4. Khadins 

During rainfall, water runs off from higher areas like plateaus and valley plains. Khadins are long earthen embankments built to store this running water in regions that receive less rainfall throughout the year. These embankments, also known as bunds, can generally extend from 100 to 300 meters in length.


5. Baoli or Baori 

Baolis, Baori’s, or Vav, simply called stepwells, are designed to store water and are among the most well-known water conservation systems still functional in India. These stepwells were designed to fill and empty with the changing seasons, allowing access to the water via a series of cascading terraces, regardless of the water level.

6. Zing

In snowy and cold regions where ice forms, Zings are used to store water that forms by the melting of ice. These are small tank-like structures in which melted glacier water is collected and stored. Mostly found in the Himalayan region, a network of pipelines brings water to these tanks for further storage or distribution.

7. Kuhls 

The subordinate system of pipelines mentioned above is called Kuhls. These channels carry water from glaciers to the villages in Himachal Pradesh, Kashmir and other regions of the North. These Khuls or Kuls are lined with rocks to keep the mud from clogging.


8. Kunds

The kund system of water harvesting is used in areas facing water deficits. These are saucer-shaped catchments built with a gentle slope towards the center, where a vessel or tank-like structure is placed. Kunds are generally circular or cylindrical in shape, allowing them to hold water deep within.

9. Ahar Pynes

Ahar Pynes are retention ponds mostly found in Bihar. They are used to collect overflowing floodwater and are built with barriers on three sides, with one end open for the water to flow into nearby agricultural fields for crop irrigation.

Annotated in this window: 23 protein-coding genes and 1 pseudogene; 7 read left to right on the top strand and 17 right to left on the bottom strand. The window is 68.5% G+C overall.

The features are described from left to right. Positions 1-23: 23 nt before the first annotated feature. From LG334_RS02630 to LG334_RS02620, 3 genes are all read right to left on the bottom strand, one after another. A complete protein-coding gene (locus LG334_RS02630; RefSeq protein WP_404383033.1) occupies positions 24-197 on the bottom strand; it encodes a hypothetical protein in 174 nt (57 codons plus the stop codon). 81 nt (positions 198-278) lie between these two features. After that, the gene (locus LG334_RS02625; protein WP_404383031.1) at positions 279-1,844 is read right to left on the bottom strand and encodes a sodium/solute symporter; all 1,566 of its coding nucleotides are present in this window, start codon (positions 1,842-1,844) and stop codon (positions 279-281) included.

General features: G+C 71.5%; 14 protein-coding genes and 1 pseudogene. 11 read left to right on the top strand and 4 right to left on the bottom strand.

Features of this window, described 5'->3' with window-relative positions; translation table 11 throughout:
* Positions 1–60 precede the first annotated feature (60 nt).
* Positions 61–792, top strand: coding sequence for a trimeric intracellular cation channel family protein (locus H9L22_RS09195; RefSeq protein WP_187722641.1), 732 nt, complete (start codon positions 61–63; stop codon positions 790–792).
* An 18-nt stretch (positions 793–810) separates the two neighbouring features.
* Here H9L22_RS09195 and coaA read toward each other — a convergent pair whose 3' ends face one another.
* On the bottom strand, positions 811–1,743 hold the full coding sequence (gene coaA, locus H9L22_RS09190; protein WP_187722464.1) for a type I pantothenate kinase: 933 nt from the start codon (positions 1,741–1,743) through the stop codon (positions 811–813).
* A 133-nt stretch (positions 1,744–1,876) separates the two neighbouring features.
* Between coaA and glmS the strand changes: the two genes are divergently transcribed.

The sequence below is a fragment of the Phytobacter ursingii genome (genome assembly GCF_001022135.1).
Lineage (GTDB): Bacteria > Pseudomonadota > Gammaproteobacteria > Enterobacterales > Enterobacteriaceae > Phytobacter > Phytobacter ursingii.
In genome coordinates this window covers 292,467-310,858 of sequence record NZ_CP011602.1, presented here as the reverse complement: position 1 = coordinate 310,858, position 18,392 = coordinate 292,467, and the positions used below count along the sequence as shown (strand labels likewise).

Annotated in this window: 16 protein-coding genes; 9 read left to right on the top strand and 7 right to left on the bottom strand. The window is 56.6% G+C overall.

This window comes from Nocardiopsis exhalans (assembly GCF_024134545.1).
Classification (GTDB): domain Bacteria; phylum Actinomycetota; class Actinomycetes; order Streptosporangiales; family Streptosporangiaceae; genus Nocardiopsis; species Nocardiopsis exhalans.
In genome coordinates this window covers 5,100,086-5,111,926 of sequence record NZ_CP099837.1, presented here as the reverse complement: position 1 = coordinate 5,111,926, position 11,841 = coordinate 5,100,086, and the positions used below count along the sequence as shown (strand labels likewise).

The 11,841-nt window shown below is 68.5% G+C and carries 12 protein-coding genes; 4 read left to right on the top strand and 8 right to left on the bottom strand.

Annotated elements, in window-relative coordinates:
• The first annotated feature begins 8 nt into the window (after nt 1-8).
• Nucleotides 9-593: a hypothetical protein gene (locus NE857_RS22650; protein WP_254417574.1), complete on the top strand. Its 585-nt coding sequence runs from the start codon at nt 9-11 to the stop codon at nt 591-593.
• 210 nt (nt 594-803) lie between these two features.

10. Panam Keni

Panam Keni is a special type of well used by Kerala's Kuruma tribe to store water. These cylindrical-shaped wells are approximately 4 feet in diameter and depth. They are located in groundwater springs found in fields and forests, storing enough water to be used during the summer when water is scarce in those areas.

11. Phad 

A Phad is a century-old community-managed irrigation system. This Phad system is mainly operated on three rivers in the Tapi basin – Panjhra, Mosam, and Aram – in the Dhule and Nashik districts of Maharashtra. Sandams (escape outlets) are constructed to remove excess water from the canals through charis (distributaries) and sarangs (field channels).


12. Zabo 

Zabo translates to 'impounding run-off.' In the northeastern Indian state of Nagaland, there is a technique for gathering water that runs from the mountains. This technique, also referred to as the 'Theruza system,' was built centuries ago by the villagers of the Phek district to create a self-organizing system for managing their water, forests, and farms.

13. Ramtek Model

The Ramtek Model is a unique water management system first designed in the Ramtek Village of Maharashtra. Water is channeled through a vast network of tanks and Baolis, refreshing the water supply. It is a sophisticated network of channels with an underground supply, typically constructed by Malguzars (landowners) of the region, conserving around 60 to 70% of the water in that area.

14. Pat System

In this system, a diversion bund is built across a river system with the help of stones piled together and lined with teak leaves and mud to prevent any kind of leakage. It was first constructed in Bhitada Village of the Jhabua district of Madhya Pradesh to divert water streams from the hillslope to irrigation channels.

15. Jhalara

This water system resembles a stepwell, with stairs leading down three or all four sides of a rectangular-shaped tube to the ground where the water is stored. Water collected from the upstream terrains is stored at the bottom of a Jhalar and then supplied or stored for future use.

Eri System Eri Network World Monuments Fund Watch Traditional Water Conservation Systems Kazhuveli watershed region in Tamil Nadu World Monuments Fund World Monuments Fund Watch 2025